(Honolulu Advertiser) Big Island resident Kimberly Reyes, who was diagnosed with Hepatitis in March 2008, had been told in July that she had less than 30 days to live. Her family claimed the Waimea resident had followed doctor’s orders, but her insurance carrier, Hawaii Medical Service Association, denied her coverage for a liver transplant she needed to survive because three toxicology tests showed trace amounts of cannabis in her system.
Kimberly Reyes died July 27 at Hilo Hospital, 16 months after being diagnosed. In the months after her diagnosis, she suffered cirrhosis of the liver, chronic Hepatitis infection, end-stage kidney disease and hepatorenal syndrome, which is caused by low blood flow to the kidneys due to liver deterioration.
Kimberly Reyes was twice denied her application for transplant by HMSA for “technical reasons,” such as missing required Alcoholics Anonymous meetings because she was too weak for doctor appointments, claimed [her mother]. However, on July 17, Reyes received HMSA’s approval for a liver transplant.
That approval signaled that the Reyes family and HMSA had apparently resolved compliance issues, [Reyes' attorney Ted] Herhold said.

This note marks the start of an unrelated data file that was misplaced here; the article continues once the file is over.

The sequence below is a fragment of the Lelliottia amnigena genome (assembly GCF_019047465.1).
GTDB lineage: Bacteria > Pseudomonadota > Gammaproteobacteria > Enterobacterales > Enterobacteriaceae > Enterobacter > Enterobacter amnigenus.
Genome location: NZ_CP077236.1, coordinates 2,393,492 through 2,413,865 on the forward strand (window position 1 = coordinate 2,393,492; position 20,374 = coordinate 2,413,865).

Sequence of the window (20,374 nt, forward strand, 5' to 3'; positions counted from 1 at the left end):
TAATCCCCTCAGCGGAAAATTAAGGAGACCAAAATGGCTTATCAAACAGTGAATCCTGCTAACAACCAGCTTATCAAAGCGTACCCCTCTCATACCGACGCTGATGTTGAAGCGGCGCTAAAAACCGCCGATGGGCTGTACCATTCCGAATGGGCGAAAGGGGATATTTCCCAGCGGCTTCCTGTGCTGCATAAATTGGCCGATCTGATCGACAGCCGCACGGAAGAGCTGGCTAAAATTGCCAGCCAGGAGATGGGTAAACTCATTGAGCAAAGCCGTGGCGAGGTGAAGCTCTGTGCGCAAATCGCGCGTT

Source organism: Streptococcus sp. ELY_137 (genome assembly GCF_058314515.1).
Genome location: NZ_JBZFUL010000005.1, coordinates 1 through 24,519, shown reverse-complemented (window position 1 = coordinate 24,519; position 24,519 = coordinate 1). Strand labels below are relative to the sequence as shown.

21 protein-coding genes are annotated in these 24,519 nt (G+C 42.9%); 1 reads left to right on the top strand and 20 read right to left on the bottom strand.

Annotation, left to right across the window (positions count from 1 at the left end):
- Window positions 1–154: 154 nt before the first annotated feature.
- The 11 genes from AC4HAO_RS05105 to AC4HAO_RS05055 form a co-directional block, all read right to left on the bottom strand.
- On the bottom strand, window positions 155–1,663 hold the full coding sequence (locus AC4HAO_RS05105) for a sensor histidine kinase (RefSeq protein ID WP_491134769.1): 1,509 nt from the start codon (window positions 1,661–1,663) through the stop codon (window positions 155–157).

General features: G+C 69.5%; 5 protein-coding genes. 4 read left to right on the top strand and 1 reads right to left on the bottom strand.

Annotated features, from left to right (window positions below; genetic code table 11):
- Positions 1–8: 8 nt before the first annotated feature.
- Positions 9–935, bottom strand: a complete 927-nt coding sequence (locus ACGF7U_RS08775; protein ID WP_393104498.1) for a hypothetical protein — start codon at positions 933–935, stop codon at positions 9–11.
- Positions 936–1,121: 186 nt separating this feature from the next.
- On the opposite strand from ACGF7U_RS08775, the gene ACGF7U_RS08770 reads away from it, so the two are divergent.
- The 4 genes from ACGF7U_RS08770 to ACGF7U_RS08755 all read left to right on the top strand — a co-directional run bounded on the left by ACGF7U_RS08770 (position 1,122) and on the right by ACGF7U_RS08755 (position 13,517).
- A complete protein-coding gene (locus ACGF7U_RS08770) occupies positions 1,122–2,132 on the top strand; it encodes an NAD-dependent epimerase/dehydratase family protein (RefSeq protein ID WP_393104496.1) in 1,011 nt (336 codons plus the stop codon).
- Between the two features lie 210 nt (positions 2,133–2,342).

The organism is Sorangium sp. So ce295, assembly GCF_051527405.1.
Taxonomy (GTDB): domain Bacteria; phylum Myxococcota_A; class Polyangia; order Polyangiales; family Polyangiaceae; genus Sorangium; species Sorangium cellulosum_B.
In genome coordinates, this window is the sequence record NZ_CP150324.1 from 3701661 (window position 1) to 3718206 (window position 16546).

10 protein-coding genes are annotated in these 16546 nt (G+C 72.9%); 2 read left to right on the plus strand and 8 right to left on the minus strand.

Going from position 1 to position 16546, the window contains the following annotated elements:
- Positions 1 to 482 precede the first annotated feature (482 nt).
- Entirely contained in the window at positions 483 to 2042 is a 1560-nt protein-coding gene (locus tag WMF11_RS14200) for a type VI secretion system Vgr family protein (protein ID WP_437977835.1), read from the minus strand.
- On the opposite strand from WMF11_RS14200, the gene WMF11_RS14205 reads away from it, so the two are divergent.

Three days later HMSA denied the transplant approval after it received toxicology tests that showed cannabis in her system, Herhold said.
He claimed her marijuana use was “an indiscretion.”
She did not, according to her attorney and family, have a prescription for medical marijuana use.
Kuhns and Robin both claimed Kimberly Reyes had stopped smoking marijuana “years ago,” but took a few hits off a marijuana cigarette that day to relieve feelings of nausea, disorientation and pain.
How many transplant-eligible patients must die for their marijuana use before this needless cruelty is stopped? The reason Kimberley Reyes needed to attend those Alcoholics Anonymous meetings is because alcohol is hepatoxic (liver-killing) and we don’t want to give precious organ transplants to people who are just going to keep drinking and kill the new liver. But cannabis use has no impact on the survival rates for liver transplant, because cannabis is not hepatoxic! The drugs the hospital might have given Reyes for nausea, disorientation, and pain would have been far more dangerous to her liver than the joint she smoked.
This is nothing more than a death sentence for sick and dying people on the basis of morality alone.